For people with a small number of rental units it can be quite difficult. You either don’t have frequent enough vacancies to test the market or your units are different sizes and can’t be compared. Other people look to their neighbors for anecdotal information. We’ve all heard of the person down the street getting $3000 while everyone else is getting $2500.
Step 1: Research
To start, you have a few different pricing options. Market research is the best way to figure it out. In a market like Long Beach, it can be a little difficult because there is such a variety of rental property. You can start off with a website like Zillow and research similar properties in the area that are for rent. You want to make note of the amenities such as:
- Private outdoor space (backyard or balcony)
- Bathroom/kitchen upgrade
- Hardwood floors
- Allowance of pets
Parking in a parking impacted neighborhood can sometimes be worth up to an additional $200 per month while not have laundry on site can be a deal breaker in a lot of cases. After you do this research you should have a general idea of the property is worth.
Step 2: Set The Price
Now that you have a general idea of what your unit is worth, you can set the price. There are a few different options here as well. If you have time to test the market you can start a little high. If you are in a hurry to rent the place, you can start lower to speed up finding a tenant. Once the property is properly advertised, you will find out how close you got. Now, if it doesn’t rent, it’s time to start part two of the process, which is adjusting the rent.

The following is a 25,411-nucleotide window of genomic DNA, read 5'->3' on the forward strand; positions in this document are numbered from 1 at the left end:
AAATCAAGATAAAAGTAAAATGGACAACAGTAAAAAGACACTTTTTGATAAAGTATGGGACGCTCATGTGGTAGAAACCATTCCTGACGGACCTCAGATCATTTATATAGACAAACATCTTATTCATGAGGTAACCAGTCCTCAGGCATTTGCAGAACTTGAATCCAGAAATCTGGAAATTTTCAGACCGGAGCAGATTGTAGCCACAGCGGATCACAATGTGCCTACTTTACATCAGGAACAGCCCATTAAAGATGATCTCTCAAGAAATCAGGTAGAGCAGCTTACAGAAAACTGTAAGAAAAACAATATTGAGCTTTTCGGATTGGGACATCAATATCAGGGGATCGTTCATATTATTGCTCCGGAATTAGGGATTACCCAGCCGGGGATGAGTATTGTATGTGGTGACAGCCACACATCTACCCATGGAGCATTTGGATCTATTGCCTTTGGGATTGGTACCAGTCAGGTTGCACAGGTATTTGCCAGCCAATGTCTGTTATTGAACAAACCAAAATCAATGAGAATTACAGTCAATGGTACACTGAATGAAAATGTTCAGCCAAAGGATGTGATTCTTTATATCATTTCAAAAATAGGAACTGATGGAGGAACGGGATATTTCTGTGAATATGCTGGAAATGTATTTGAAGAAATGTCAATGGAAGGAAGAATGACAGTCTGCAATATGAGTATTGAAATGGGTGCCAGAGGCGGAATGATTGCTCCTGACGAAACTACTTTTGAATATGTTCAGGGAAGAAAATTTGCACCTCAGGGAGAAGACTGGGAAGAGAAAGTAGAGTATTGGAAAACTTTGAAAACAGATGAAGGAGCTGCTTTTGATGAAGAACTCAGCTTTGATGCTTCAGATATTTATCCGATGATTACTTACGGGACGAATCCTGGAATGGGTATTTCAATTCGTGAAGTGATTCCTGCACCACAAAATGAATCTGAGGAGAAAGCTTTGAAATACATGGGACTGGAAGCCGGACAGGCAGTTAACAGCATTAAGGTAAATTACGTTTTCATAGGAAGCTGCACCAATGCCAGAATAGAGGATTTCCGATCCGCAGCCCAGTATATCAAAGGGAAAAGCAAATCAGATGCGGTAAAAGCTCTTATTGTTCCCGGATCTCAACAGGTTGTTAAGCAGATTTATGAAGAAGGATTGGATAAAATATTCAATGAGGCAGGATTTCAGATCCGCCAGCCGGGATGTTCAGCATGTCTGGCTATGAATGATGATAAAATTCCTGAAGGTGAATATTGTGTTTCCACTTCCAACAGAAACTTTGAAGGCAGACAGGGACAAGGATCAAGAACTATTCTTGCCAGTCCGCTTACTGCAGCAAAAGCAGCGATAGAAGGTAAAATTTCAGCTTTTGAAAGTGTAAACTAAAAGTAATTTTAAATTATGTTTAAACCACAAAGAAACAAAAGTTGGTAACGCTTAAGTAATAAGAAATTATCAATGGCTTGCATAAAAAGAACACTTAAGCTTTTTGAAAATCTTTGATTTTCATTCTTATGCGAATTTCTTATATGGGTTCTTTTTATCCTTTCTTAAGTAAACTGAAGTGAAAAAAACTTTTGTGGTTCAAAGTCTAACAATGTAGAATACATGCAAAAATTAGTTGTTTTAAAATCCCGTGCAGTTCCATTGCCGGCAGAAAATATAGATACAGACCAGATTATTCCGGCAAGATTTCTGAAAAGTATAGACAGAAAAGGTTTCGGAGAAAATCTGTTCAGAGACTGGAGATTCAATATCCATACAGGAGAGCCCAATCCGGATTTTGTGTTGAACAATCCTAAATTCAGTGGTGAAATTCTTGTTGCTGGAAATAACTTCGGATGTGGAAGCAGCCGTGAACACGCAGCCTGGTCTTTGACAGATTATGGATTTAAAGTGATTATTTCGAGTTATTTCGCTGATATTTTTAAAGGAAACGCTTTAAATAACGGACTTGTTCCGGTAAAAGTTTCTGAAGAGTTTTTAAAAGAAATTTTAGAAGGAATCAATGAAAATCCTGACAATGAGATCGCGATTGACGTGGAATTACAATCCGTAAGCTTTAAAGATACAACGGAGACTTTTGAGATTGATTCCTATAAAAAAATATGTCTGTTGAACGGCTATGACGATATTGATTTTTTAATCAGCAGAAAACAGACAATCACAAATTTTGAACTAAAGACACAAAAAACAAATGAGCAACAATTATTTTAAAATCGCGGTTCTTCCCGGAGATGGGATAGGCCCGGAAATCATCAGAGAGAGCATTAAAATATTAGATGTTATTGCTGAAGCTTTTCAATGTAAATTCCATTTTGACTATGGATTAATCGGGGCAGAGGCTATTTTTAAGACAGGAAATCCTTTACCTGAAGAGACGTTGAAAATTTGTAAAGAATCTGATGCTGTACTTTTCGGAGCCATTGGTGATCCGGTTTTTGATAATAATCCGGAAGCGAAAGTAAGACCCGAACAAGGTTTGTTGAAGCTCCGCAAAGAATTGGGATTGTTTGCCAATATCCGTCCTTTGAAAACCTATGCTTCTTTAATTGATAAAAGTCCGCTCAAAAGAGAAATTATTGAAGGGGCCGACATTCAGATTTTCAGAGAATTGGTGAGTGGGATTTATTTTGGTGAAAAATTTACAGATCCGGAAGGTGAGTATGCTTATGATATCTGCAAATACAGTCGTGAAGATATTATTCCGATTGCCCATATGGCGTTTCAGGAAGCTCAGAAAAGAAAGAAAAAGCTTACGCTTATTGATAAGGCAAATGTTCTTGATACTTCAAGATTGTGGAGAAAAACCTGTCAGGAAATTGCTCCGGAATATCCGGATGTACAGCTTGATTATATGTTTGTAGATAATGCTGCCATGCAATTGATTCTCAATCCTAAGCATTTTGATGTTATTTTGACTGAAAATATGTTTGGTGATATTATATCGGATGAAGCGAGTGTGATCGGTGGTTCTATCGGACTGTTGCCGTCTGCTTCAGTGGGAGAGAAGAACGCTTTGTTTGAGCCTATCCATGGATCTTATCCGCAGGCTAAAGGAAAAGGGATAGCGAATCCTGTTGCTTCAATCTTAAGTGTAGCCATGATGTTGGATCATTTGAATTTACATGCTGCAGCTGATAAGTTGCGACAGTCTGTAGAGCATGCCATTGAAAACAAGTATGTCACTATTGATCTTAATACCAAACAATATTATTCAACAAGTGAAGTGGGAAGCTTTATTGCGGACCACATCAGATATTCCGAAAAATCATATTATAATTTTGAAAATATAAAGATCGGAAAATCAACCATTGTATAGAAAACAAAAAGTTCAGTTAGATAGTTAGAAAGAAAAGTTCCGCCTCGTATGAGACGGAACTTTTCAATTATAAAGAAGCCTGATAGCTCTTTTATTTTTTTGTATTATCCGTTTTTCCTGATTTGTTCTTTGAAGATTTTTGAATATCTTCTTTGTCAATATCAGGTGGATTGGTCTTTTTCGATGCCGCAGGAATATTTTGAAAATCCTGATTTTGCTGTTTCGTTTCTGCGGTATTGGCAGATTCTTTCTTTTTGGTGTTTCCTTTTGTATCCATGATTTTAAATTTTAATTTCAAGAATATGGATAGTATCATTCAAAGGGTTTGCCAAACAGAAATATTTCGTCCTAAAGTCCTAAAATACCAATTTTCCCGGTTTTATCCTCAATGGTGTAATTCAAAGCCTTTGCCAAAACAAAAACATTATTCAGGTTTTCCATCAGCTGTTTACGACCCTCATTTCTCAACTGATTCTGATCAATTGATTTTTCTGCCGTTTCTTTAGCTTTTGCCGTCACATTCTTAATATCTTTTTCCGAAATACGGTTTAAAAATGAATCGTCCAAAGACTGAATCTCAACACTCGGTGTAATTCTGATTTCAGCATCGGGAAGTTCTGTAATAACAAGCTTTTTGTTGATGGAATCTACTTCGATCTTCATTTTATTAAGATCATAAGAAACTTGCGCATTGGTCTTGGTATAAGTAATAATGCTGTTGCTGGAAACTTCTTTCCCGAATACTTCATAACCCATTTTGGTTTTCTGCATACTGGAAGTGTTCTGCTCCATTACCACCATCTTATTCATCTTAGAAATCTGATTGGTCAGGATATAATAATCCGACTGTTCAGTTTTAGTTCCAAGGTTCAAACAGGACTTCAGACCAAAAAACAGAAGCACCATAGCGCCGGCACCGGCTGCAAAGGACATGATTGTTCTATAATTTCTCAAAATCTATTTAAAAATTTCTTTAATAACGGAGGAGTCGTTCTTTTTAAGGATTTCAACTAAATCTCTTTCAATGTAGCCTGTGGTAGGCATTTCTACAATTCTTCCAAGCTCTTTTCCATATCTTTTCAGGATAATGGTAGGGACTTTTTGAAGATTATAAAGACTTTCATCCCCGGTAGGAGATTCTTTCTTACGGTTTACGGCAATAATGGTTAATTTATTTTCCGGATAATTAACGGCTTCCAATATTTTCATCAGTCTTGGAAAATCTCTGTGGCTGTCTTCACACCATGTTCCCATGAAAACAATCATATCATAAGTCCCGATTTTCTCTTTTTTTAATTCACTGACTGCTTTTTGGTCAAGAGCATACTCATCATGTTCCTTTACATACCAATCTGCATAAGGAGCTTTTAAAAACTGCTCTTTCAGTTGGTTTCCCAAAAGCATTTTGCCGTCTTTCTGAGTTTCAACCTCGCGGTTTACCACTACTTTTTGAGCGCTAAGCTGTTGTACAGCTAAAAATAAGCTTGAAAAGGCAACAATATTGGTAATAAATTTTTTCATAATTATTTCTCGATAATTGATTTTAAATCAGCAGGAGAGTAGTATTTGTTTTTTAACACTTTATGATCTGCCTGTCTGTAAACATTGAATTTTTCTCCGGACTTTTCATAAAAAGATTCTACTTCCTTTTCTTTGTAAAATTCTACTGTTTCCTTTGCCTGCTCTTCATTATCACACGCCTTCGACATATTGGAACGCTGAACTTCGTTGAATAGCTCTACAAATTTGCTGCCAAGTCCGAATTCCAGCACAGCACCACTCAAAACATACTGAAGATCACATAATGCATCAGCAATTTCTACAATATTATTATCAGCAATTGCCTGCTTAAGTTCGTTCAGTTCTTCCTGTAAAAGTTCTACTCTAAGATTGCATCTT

Step 3: Adjust The Rent
The best way to do it is constant analysis of the vacancy as you put it on the market. The data points that you are looking at are the amount of phone calls, the quality of applications you are getting and the feedback you are receiving from the people who view the places. Since properties differ widely in the community I operate my business, I have to judge them quiet differently on their size and quality. Higher end properties or larger properties will naturally get less phone calls than a studio or one bedroom.
If you find that you are getting zero or a few phone calls over the first 2 weeks, you’re probably high on the price. If you are getting a few phone calls per day with either no requests for applications or poor applications, you are closer but still too high. You should never go more than two weeks at the same price without a price reduction.
Step 4: Collect Feedback
The feedback you receive from people who have viewed the property can be imperative when finding the right price. Most of the feedback will be different but it indicates the price is too high. If you find that all the complaints are about the same item, it might give you the options to address that item and get the price you wish. Obviously, some items can’t be addressed, but if the complaint is about old carpet, no dishwasher or anything that can be cost affectively addressed, you have the option to fixing it to get the higher price.
If you take these steps, I have no doubt that you will find the correct price for your rental unit.
Related: Choosing The Right Tenant
Note: This article makes a few assumptions. Your property is in the condition in which you intend to rent it, the property is properly advertised and you have an efficient and easy way to show the apartment. Also, renting a property out during the winter holidays can generally take more time than the rest of the year.